‘Dead’ vs Bioactive Ingredients


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We want to help you how to spot them on a label so you are empowered to make an informed decision on your purchase.

Ingredients that are either ‘dead’ or not-sustainable. To us, the below list is a ‘living’ list that keeps evolving and growing.

So keep re-visiting this page.

Alcohol denat (or ‘denaturised alcohol’) is used as a preservative and fragrance fixer, and this kind of alcohol can dry out and irritate sensitive skin. Unfortunately even organic alcohol has the same effect on the skin, so we choose to avoid it altogether.

Traditionally used to protect the “trade secrets” of the perfumery industry, the word ‘fragrance’ can be used to cover over 200 different chemicals – including preservatives.
If you use a product with ‘artificial fragrance’ on the ingredients list – you can’t be sure what you’re putting on your skin.
True fragrance sensitivity can cause everything from headaches to skin rashes and it can be hard to pin down which fragrance compounds or additives you are sensitive to – it even gives our founder Sarah a headache!

As concerns over the safety of parabens built momentum, non-paraben preservatives, such as Methylisothiazolinone (MI) and Sodium Hydroxylmethylglycinate became more popular. Unfortunately, these alternatives can be highly irritating and we don’t use them in Naya products.

 How do you spot them on the label: Methylisothiazolinone or Methylchloroisothiazolinone

Essential oils have a world of benefits, both in aromatherapy and on the skin when used in low dilutions – but it’s a delicate balance!

High levels of essential oils have been known to irritate already damaged, broken or delicate skin and most essential oils are not safe to put straight on your delicate skin. Make sure that essential oils are listed in the last part of the INCI list of a product.
Parabens are a common form of preservative used in many cosmetic and pharmaceutical products. There’s been a lot of controversy over the safety of them in recent years, so we take a precautionary approach and avoid them altogether. This includes so called ‘natural parabens’, such as Japanese Honeysuckle. These ingredients contain parahydroxy benzoic acid, a natural compound on which parabens are based. They’re listed under their INCI plant name (Lonicera Japonica) and sometimes feature in ‘paraben-free’ products.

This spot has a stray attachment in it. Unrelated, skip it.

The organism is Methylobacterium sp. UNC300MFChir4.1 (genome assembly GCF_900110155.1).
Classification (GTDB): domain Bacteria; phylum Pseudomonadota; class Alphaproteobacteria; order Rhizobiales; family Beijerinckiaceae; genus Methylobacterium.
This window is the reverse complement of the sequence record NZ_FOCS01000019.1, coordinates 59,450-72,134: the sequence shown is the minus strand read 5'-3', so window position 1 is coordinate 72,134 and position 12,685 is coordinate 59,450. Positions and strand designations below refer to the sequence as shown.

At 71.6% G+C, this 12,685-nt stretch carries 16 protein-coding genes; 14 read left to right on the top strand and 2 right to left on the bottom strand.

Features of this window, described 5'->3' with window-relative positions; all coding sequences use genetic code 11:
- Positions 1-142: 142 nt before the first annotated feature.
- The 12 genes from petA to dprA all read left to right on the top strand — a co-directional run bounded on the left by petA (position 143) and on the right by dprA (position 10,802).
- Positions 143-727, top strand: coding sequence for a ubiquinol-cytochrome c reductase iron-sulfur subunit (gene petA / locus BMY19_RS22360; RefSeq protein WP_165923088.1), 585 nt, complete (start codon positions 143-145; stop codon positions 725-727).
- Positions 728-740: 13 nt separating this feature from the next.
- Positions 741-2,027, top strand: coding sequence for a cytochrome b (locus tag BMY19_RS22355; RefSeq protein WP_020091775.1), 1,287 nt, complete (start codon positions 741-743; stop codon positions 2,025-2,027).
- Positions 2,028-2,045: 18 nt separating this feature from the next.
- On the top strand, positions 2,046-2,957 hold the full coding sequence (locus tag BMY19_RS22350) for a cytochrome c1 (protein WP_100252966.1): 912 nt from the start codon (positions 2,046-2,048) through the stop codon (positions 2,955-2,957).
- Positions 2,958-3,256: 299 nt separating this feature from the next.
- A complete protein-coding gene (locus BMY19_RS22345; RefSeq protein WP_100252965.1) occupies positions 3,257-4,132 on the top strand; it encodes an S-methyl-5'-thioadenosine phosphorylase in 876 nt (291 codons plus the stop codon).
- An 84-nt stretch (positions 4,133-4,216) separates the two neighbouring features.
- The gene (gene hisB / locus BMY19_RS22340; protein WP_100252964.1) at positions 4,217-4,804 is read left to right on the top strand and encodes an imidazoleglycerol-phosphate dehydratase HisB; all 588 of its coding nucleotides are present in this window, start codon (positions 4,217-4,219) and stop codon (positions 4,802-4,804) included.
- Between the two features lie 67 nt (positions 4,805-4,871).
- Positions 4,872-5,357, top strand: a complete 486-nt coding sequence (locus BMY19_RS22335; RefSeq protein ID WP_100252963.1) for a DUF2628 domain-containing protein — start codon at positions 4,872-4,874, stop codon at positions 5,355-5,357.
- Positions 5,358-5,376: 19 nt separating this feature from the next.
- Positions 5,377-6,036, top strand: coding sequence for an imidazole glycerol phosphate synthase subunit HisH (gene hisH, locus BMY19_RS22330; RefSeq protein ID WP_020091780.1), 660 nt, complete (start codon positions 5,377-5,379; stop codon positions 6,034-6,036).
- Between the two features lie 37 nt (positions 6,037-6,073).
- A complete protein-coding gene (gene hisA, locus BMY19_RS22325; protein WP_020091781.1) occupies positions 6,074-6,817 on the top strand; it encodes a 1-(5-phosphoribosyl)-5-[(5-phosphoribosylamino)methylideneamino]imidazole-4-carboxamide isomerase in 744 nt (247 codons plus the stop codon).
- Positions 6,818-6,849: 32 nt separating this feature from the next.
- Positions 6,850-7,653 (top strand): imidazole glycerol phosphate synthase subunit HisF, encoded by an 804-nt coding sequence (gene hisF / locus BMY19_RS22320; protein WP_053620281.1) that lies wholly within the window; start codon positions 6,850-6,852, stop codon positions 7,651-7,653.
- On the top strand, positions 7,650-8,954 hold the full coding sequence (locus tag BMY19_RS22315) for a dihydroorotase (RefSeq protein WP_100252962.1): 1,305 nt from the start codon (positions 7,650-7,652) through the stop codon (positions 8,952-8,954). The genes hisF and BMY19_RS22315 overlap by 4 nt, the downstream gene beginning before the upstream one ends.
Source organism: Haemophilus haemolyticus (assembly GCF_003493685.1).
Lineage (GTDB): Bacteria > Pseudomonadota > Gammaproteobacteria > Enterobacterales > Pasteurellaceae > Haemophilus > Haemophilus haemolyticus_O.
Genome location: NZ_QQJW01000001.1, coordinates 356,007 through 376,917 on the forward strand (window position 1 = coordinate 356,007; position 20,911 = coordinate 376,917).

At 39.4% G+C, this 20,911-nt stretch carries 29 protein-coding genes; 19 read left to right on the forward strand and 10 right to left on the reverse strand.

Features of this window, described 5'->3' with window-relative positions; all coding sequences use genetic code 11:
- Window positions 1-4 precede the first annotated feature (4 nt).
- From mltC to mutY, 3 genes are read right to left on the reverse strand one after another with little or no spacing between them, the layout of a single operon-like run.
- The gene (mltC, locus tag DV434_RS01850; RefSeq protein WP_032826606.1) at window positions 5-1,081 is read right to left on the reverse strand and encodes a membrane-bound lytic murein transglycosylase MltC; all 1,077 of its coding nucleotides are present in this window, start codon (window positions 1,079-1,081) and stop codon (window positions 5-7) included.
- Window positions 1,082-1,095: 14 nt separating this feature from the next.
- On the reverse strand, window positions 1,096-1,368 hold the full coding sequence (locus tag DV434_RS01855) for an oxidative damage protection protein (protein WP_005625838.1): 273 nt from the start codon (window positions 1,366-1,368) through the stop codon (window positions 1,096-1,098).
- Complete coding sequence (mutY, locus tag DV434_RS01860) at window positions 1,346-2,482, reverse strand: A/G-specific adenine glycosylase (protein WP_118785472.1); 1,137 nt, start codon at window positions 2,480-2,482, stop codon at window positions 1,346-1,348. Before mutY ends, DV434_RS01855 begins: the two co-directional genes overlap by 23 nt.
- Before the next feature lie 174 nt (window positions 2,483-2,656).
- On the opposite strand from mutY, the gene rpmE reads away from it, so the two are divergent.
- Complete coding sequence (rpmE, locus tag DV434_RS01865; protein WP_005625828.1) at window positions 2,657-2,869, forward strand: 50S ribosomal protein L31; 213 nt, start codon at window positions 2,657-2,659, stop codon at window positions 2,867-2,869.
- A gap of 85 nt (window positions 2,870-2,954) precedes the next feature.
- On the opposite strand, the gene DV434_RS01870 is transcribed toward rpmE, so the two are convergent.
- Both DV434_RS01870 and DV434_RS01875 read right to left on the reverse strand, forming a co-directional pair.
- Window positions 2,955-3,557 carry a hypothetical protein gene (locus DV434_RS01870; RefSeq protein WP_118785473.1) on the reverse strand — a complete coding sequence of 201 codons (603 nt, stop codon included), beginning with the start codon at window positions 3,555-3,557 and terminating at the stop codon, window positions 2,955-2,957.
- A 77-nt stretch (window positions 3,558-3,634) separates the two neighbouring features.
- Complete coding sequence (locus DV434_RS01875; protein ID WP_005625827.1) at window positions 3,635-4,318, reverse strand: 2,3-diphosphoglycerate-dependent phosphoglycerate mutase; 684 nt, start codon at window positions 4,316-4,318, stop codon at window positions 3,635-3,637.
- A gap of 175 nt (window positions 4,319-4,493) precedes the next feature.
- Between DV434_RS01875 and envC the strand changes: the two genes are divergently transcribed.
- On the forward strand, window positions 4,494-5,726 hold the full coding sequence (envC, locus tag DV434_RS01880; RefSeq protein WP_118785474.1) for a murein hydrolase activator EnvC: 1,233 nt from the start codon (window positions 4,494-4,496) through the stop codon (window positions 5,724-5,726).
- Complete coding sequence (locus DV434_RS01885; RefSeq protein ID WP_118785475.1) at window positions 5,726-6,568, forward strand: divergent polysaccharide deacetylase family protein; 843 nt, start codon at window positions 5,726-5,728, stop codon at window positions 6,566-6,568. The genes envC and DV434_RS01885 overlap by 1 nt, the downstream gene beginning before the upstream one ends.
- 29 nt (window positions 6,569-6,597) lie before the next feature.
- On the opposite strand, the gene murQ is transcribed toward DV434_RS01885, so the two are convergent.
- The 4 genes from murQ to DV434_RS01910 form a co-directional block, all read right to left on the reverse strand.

How to you spot them on the label: propylparaben, heptylparaben, ethylparaben, methylparaben, butylparaben, isobutylparaben, benzylparaben, and anything ‘-paraben’ referenced.

Petrochemicals are ingredients derived from petroleum. The beauty industry uses over one hundred of these chemicals, often as preservatives, bases for synthetic fragrances, emollients and to keep products moist for longer – think of a pack of facial wipes!  Some common petrochemicals, like Propylene Glycol, can cause skin irritation and have been linked to inflammatory conditions such as Eczema. Petrochemicals also require the use of finite resources, which is bad news for our planet. We’ve found plenty of effective, plant-based and renewable alternatives in nature.

According to a report in the NCIB, impurities found in various PEG compounds include ethylene oxide; 1,4-dioxane; polycyclic aromatic compounds; and heavy metals such as lead, iron, cobalt, nickel, cadmium, and arsenic. Many of these impurities are linked to cancer.

  • Ethylene oxide (found in PEG-4, PEG-7, PEG4-dilaurate, and PEG 100) is highly toxic—even in small doses.
  • 1,4-dioxane (found in PEG-6, PEG-8, PEG-32, PEG-75, PEG-150, PEG-14M, and PEG-20M), which, on top of being a known carcinogen, may also combine with atmospheric oxygen to form explosive peroxides—not exactly something you want to use on your face.

How do you spot them on the label: PEG (typically followed by a number indicating its average molecular weight), Propandiol.

Silicones are never used in our products. Silicones are often used in the beauty industry to achieve a superficial silky feeling when applied to the skin but they do this by creating a plastic-like film. This doesn’t allow the skin to breath naturally and any other pure bioactive ingredients to follow, won’t be able to sink into the skin. As a result, it alters the skin’s ability to process toxins and can mean irritants are trapped on the skin’s surface, beautiful pure green ingredients cannot sink into the skin leading to blocked pores. They are also non-biodegradable! So make sure to avoid them. There is no benefit in having a silky feel if it doesn’t do your skin any good.

How do you spot them on the label: cyclopentasiloxane, dimethicone and dimethicone copolyol.

We avoid all sulfates, including sodium lauryl sulfate (SLS) and sodium laureth sulphate (SLES).
The same ingredients that leave your dishes squeaky clean, and creates a lot of foam and bubbles. These detergents can strip away the skin’s natural protective oils and increase pH levels, leaving sensitive skin imbalanced and exposed to irritation. There are kinder and natural alternatives – maybe don’t create so many bubbles to play with but safer for your skin and overall well-being. SLS and SLES also have been found to dry out your skin, leading to an itchy scalp.
How do you spot them on the label: Sodium Lauryl Sulfate (SLS) and Sodium Laureth Sulfate (SLES)

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We have our own Category: Committed Beauty. It defines our code of conduct, code of ethics, code of principles and code of behaviour. Head over to our Committed Beauty page to learn more about our initiatives to re-connect you back to nature and our commitment to give back to nature. Click here to learn more.